There have been a short discussion about the checkerboard (the board, not the chess pieces):

http://snkhan.co.uk/forum/viewtopic.php?f=5&t=3299&hilit=checkerboard#p28670

but this post concerns a more general challenge: folding the nxn checkerboard from a single square sheet of paper with one color per face. Additionnaly, the question is: what is the optimal design (i.e. the smallest initial square for the same folded design)?

An old (2000) upper bound on the paper size has been stated in

https://hal.archives-ouvertes.fr/hal-01380815

It has been outperformed (2009) in

https://dspace.mit.edu/openaccess-disseminate/1721.1/62156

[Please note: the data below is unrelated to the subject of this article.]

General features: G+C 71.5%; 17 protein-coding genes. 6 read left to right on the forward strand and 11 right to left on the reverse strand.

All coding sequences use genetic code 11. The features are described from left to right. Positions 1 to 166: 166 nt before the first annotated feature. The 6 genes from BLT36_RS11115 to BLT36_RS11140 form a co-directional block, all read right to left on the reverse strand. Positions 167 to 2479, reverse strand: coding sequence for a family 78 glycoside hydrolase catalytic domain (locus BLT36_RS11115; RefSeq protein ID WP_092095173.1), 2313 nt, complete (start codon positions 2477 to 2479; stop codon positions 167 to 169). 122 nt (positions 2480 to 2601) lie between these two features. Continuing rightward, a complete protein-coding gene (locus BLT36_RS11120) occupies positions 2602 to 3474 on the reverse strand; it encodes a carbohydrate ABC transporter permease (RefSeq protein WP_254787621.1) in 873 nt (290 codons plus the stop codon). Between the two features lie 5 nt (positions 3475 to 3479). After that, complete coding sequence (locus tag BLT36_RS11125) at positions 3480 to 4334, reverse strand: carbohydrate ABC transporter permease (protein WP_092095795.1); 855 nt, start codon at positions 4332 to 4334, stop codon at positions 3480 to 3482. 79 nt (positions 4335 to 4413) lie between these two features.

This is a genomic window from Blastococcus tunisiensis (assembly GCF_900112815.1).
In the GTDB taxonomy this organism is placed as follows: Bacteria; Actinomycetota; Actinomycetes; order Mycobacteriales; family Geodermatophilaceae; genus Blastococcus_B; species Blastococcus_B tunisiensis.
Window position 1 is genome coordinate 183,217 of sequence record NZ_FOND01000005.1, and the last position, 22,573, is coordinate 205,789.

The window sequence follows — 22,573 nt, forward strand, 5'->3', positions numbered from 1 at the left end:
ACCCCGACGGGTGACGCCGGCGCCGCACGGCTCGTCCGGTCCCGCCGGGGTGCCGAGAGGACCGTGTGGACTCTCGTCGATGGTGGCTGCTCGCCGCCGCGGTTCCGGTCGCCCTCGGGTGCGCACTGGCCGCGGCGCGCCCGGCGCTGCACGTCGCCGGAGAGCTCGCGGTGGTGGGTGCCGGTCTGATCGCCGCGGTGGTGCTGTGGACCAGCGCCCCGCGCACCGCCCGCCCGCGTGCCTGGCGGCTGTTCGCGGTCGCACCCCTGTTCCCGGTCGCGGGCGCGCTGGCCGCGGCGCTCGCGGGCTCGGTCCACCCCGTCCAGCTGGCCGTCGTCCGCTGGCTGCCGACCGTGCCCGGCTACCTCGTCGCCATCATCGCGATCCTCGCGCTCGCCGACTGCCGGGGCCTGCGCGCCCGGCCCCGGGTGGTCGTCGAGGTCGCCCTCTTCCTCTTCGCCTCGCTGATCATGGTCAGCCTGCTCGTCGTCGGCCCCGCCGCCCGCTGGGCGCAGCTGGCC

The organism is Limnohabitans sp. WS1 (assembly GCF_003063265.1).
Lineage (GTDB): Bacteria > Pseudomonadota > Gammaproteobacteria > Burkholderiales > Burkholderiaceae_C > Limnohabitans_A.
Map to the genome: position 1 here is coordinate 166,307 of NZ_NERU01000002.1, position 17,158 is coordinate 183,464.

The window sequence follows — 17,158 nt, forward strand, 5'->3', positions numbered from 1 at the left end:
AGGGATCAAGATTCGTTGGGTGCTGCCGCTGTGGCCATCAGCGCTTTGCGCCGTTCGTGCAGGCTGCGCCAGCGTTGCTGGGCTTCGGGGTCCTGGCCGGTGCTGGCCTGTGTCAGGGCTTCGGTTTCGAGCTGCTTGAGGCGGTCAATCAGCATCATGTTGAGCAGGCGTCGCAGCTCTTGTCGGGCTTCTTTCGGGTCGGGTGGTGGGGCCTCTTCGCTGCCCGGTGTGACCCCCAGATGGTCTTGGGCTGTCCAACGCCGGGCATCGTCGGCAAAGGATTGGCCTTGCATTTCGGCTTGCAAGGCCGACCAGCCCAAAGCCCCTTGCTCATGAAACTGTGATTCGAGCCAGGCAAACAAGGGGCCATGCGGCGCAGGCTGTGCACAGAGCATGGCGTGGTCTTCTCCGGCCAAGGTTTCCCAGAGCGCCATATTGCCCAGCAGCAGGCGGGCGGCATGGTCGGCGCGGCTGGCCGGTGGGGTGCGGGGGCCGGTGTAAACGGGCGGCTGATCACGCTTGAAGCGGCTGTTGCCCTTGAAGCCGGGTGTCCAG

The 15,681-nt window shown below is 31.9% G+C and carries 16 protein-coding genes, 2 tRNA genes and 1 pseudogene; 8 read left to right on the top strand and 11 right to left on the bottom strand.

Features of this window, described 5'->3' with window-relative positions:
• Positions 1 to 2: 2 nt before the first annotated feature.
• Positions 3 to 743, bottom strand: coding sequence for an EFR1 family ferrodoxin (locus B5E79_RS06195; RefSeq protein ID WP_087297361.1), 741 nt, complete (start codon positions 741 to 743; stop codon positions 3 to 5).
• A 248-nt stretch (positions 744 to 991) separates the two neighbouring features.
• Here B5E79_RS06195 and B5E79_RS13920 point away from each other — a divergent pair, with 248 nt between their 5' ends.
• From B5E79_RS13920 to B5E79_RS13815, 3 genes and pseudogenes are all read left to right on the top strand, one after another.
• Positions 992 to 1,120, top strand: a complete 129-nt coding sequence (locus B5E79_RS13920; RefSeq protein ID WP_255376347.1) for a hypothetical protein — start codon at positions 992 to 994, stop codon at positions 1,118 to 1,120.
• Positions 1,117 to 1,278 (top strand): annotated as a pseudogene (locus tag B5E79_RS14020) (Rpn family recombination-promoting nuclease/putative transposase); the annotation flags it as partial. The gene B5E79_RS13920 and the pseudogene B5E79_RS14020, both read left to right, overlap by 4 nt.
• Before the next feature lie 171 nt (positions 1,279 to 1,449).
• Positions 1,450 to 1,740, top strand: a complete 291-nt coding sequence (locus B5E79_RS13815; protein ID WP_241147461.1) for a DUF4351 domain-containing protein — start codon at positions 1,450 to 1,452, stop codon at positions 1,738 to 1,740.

but only for n > 16. Since then, there have been several effectively folded models of the expected optimal chessboard (n=8), but I have not seen real models folded for a larger n.

So, here is my latest attempt: the 11x11 checkerboard

from a 60x60 paper (half-folded to feel the complexity).

The design principle is not new, and is described in

https://arxiv.org/abs/1510.07499

but the real physical folding may well be.

So, the question is:

the effective folding of the optimal 11x11 checkerboard (i.e. from the smallest initial square of paper - not proved but strongly suspected), is it a world record??